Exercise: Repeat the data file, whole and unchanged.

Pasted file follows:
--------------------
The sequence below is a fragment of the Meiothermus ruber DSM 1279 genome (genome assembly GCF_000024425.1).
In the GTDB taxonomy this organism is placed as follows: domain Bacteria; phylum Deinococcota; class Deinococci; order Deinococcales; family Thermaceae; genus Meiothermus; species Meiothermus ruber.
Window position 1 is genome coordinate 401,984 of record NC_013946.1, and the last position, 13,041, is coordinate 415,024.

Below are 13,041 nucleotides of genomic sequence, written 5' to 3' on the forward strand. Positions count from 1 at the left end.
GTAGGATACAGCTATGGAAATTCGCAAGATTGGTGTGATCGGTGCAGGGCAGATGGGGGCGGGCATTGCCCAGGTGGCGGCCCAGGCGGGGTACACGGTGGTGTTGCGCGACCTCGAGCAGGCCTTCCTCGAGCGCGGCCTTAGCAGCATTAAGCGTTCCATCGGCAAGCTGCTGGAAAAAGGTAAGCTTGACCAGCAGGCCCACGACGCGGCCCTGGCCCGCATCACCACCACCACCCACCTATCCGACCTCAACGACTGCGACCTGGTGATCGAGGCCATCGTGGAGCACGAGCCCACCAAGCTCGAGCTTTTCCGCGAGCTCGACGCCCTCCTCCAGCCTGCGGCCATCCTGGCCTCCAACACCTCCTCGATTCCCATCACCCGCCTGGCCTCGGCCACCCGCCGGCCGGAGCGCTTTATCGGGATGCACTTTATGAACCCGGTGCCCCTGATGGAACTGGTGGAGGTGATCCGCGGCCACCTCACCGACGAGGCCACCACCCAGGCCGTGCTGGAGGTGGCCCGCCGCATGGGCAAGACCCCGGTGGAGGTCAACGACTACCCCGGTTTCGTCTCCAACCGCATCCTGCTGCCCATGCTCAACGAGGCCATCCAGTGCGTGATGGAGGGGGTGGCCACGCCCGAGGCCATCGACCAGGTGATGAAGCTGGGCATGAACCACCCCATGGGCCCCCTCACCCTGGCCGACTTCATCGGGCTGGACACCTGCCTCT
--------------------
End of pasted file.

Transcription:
The sequence below is a fragment of the Meiothermus ruber DSM 1279 genome (genome assembly GCF_000024425.1).
In the GTDB taxonomy this organism is placed as follows: domain Bacteria; phylum Deinococcota; class Deinococci; order Deinococcales; family Thermaceae; genus Meiothermus; species Meiothermus ruber.
Window position 1 is genome coordinate 401,984 of record NC_013946.1, and the last position, 13,041, is coordinate 415,024.

Below are 13,041 nucleotides of genomic sequence, written 5' to 3' on the forward strand. Positions count from 1 at the left end.
GTAGGATACAGCTATGGAAATTCGCAAGATTGGTGTGATCGGTGCAGGGCAGATGGGGGCGGGCATTGCCCAGGTGGCGGCCCAGGCGGGGTACACGGTGGTGTTGCGCGACCTCGAGCAGGCCTTCCTCGAGCGCGGCCTTAGCAGCATTAAGCGTTCCATCGGCAAGCTGCTGGAAAAAGGTAAGCTTGACCAGCAGGCCCACGACGCGGCCCTGGCCCGCATCACCACCACCACCCACCTATCCGACCTCAACGACTGCGACCTGGTGATCGAGGCCATCGTGGAGCACGAGCCCACCAAGCTCGAGCTTTTCCGCGAGCTCGACGCCCTCCTCCAGCCTGCGGCCATCCTGGCCTCCAACACCTCCTCGATTCCCATCACCCGCCTGGCCTCGGCCACCCGCCGGCCGGAGCGCTTTATCGGGATGCACTTTATGAACCCGGTGCCCCTGATGGAACTGGTGGAGGTGATCCGCGGCCACCTCACCGACGAGGCCACCACCCAGGCCGTGCTGGAGGTGGCCCGCCGCATGGGCAAGACCCCGGTGGAGGTCAACGACTACCCCGGTTTCGTCTCCAACCGCATCCTGCTGCCCATGCTCAACGAGGCCATCCAGTGCGTGATGGAGGGGGTGGCCACGCCCGAGGCCATCGACCAGGTGATGAAGCTGGGCATGAACCACCCCATGGGCCCCCTCACCCTGGCCGACTTCATCGGGCTGGACACCTGCCTCT